Paul C. Delrue
  • by J.M. Barrie
    Illustrated by Paula Rego
    The Folio Society, 1992
    bound 2006

    "Binding in the 'Tudor' style in purple, blue and green goatskin. Peter Pan or 'The Boy who would not grow up' in natural goatskin onlay on the front cover.

    "I have thrown gold in the air of the book cover with Peter standing in clouds of gold. I was twelve when I first saw Peter Pan and never forgot it's magic and beauty. My binding will, I trust, give much of the same feeling when revealed from its gold titled, suede lined clam-shell box.
  • by Alan Hollinghurst
    Chatto & Windus, London, 1994
    Bound in the 'Lacunose' style, 1995

  • by Laurie Lee

    "The book is about a large family of eight in the 1920s, living in a village in Gloucestershire, where nothing moved faster than a horse. Laurie Lee talks about himself as a scab-kneed schoolboy. Such a world will never be seen again.

    "Bound in brown and biscuit Harmatan goatskin, with onlays of the author as a schoolboy. Decorated with a black tree, using carbon. It really is a daydream of a background, with a suggestion of leaves flying through the air. In fact, Laurie Lee was a daydreamer and a poet. I coloured the edges in bright sunny colours, and the endpapers are also traditional and colourful. I have housed it in a protective box covered in green and brown buckram, with the title in black. The inside of the box is lined with suede."
  • by Arthur Graeme West
    Copy no. 149 of 150
    Signed by the artist and bookbinder, with dedications
    bound 2015

    "This is the most difficult and heartfelt binding I have ever completed. In fact, I cannot do any more war books, they take so much out of me, for I bind to my feelings. I wonder if any other bookbinders do the same?

    "I found the illustrations rather frightening, but also, the more I looked at them, they were perfect illustrations of Arthur Graeme West’s Diary. I am thrilled with my interpretation of the book, where I hint at the chaos of what it might be like in the sea of mud and trenches, a jungle of warfare.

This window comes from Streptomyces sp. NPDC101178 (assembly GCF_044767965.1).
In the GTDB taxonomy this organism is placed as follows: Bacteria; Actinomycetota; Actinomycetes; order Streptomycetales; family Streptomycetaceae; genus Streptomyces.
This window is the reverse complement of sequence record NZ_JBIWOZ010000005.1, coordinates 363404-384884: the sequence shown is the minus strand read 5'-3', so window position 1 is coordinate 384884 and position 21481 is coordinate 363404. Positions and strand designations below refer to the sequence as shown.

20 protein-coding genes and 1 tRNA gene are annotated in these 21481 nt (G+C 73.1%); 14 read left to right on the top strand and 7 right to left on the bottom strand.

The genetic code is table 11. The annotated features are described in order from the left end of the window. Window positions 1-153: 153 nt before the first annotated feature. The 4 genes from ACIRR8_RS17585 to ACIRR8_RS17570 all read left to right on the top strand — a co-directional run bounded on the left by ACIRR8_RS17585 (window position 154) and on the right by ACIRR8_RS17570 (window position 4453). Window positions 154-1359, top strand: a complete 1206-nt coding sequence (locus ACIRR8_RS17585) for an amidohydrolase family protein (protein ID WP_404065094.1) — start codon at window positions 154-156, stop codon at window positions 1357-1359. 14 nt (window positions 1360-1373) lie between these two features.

"Sewn on 5 tapes, top edge trimmed and coloured in browns with acrylic paint, leaving the remaining edges deckled. Covered in mixed brown goatskin, Tudor and Lacunose, heavily marked by bone folder, with blind tooling and cross-hatched wheel work, giving a 'chaos' picture of no-hope. Sanded and treated with PVA about 20 times. Brown onlays of crosses, trees, straps across the spine marked with a 'chain' O. A dead soldier, together with a young man, not understanding the sounds and chaos, mud and trenches, with his head gently bowed. Up above are birds, to give a glimpse of a light touch as they fly free."
  • Started binding in 1959. An apprentice at the University College, London from 1961-64; worked there as a binder until 1971. During that period helped restore flood-damaged books from Florence.
  • Set up a bindery in 1971 at Leagrave, Bedfordshire, later moving to Chester after a two year period binding in Wales. Elected a Fellow of the Society of Bookbinders in 1981, having founded and served as chairman of the Chester and North Wales branch in 1979. Gained numerous awards and honours. Silver medal and three other awards in 1991 in The Bookbinding Competition. Elected a Fellow of Designer Bookbinders in the same year. In 1992, awarded two Bronze medals in the prestigious Prix Paul Bonet.
  • Paul's work often exhibits subtle figurative or landscape qualities, evolving from an innovative covering process to which he has given the name 'lacunose', i.e. furrowed or pitted, and involving the accumulation of thin layers of leather onto the boards, with subsequent sanding procedures.
  • More recently he has developed a technique of covering using overlapping strips of goatskin, creating built up areas without the need for board sculpting or scarf joints. As the technique was first employed on a binding of Shakespeare's Sonnets, Paul calls it his 'Tudor' style.